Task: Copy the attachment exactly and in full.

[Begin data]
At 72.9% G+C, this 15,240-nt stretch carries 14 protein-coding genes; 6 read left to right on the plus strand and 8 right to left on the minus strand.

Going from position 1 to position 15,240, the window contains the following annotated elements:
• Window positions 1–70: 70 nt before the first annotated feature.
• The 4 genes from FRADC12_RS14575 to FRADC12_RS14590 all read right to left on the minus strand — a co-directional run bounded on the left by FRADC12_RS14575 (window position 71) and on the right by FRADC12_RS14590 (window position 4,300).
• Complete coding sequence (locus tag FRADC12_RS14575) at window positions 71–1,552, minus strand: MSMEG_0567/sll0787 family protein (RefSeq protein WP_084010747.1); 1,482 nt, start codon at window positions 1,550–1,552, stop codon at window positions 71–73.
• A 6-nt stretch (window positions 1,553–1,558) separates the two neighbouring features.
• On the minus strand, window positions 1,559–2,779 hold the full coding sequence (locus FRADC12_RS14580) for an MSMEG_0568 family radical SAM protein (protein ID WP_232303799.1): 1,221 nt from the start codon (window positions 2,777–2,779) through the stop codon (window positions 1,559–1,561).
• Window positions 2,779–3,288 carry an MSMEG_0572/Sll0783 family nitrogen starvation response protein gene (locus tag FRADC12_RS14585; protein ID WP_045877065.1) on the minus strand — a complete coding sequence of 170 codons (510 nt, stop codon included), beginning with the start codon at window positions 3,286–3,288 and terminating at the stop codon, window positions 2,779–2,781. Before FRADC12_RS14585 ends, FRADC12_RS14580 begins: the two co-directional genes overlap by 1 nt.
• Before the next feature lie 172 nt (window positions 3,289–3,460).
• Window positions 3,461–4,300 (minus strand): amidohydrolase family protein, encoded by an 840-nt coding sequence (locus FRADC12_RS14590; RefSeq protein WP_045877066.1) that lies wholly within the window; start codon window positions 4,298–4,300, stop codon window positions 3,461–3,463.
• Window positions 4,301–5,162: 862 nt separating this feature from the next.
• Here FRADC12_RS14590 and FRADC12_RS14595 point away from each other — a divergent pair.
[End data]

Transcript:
At 72.9% G+C, this 15,240-nt stretch carries 14 protein-coding genes; 6 read left to right on the plus strand and 8 right to left on the minus strand.

Going from position 1 to position 15,240, the window contains the following annotated elements:
• Window positions 1–70: 70 nt before the first annotated feature.
• The 4 genes from FRADC12_RS14575 to FRADC12_RS14590 all read right to left on the minus strand — a co-directional run bounded on the left by FRADC12_RS14575 (window position 71) and on the right by FRADC12_RS14590 (window position 4,300).
• Complete coding sequence (locus tag FRADC12_RS14575) at window positions 71–1,552, minus strand: MSMEG_0567/sll0787 family protein (RefSeq protein WP_084010747.1); 1,482 nt, start codon at window positions 1,550–1,552, stop codon at window positions 71–73.
• A 6-nt stretch (window positions 1,553–1,558) separates the two neighbouring features.
• On the minus strand, window positions 1,559–2,779 hold the full coding sequence (locus FRADC12_RS14580) for an MSMEG_0568 family radical SAM protein (protein ID WP_232303799.1): 1,221 nt from the start codon (window positions 2,777–2,779) through the stop codon (window positions 1,559–1,561).
• Window positions 2,779–3,288 carry an MSMEG_0572/Sll0783 family nitrogen starvation response protein gene (locus tag FRADC12_RS14585; protein ID WP_045877065.1) on the minus strand — a complete coding sequence of 170 codons (510 nt, stop codon included), beginning with the start codon at window positions 3,286–3,288 and terminating at the stop codon, window positions 2,779–2,781. Before FRADC12_RS14585 ends, FRADC12_RS14580 begins: the two co-directional genes overlap by 1 nt.
• Before the next feature lie 172 nt (window positions 3,289–3,460).
• Window positions 3,461–4,300 (minus strand): amidohydrolase family protein, encoded by an 840-nt coding sequence (locus FRADC12_RS14590; RefSeq protein WP_045877066.1) that lies wholly within the window; start codon window positions 4,298–4,300, stop codon window positions 3,461–3,463.
• Window positions 4,301–5,162: 862 nt separating this feature from the next.
• Here FRADC12_RS14590 and FRADC12_RS14595 point away from each other — a divergent pair.